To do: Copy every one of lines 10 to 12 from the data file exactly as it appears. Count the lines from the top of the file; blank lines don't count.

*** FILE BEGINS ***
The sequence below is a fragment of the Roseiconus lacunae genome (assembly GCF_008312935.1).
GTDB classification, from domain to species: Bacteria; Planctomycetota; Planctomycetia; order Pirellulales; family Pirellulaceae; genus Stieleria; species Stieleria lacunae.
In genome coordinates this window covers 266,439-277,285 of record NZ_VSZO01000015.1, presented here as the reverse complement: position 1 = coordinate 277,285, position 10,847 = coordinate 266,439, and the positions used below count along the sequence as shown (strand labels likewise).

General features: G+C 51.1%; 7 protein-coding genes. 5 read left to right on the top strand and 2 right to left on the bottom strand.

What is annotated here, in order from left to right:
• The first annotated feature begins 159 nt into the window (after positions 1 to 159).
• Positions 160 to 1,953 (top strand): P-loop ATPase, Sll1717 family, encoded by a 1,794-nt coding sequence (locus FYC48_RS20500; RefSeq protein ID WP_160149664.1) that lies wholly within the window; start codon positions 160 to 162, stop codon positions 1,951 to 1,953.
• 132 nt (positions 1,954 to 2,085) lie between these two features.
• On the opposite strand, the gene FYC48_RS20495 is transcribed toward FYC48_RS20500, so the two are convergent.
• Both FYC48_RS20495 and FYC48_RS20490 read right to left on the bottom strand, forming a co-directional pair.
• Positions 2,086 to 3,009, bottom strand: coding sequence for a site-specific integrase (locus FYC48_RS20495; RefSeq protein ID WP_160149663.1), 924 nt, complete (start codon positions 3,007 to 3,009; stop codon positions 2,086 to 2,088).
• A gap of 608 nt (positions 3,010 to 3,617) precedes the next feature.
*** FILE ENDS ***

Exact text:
• Both FYC48_RS20495 and FYC48_RS20490 read right to left on the bottom strand, forming a co-directional pair.
• Positions 2,086 to 3,009, bottom strand: coding sequence for a site-specific integrase (locus FYC48_RS20495; RefSeq protein ID WP_160149663.1), 924 nt, complete (start codon positions 3,007 to 3,009; stop codon positions 2,086 to 2,088).
• A gap of 608 nt (positions 3,010 to 3,617) precedes the next feature.